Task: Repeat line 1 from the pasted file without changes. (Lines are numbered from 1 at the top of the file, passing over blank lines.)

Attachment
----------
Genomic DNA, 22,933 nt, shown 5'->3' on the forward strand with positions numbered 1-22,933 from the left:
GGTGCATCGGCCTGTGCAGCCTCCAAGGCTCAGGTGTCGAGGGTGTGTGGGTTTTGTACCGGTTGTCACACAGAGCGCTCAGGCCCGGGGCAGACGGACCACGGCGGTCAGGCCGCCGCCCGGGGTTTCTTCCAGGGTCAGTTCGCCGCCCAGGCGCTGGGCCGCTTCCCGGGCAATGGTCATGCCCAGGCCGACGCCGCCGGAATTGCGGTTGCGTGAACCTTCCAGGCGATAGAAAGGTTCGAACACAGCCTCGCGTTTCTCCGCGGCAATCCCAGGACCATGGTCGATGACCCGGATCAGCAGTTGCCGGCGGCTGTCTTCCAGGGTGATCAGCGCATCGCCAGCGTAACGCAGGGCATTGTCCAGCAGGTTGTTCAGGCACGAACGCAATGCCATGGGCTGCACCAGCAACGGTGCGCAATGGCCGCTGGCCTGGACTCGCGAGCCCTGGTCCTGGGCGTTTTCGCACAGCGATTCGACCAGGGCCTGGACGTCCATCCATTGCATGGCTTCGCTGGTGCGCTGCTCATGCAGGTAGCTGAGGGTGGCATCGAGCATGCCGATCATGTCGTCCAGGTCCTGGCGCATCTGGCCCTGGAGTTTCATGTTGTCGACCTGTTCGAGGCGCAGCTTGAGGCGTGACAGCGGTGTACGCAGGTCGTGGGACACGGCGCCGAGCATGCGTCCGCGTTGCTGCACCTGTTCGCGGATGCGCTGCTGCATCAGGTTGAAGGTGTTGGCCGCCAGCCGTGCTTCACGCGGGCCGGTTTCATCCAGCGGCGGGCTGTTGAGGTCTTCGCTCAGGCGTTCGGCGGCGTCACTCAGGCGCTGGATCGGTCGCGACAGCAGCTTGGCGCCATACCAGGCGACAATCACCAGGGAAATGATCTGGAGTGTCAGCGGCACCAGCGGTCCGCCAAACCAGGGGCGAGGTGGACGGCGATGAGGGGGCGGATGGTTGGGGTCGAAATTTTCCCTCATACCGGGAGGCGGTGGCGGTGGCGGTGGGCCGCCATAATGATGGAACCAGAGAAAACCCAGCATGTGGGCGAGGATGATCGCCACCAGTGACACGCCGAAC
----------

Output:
Genomic DNA, 22,933 nt, shown 5'->3' on the forward strand with positions numbered 1-22,933 from the left: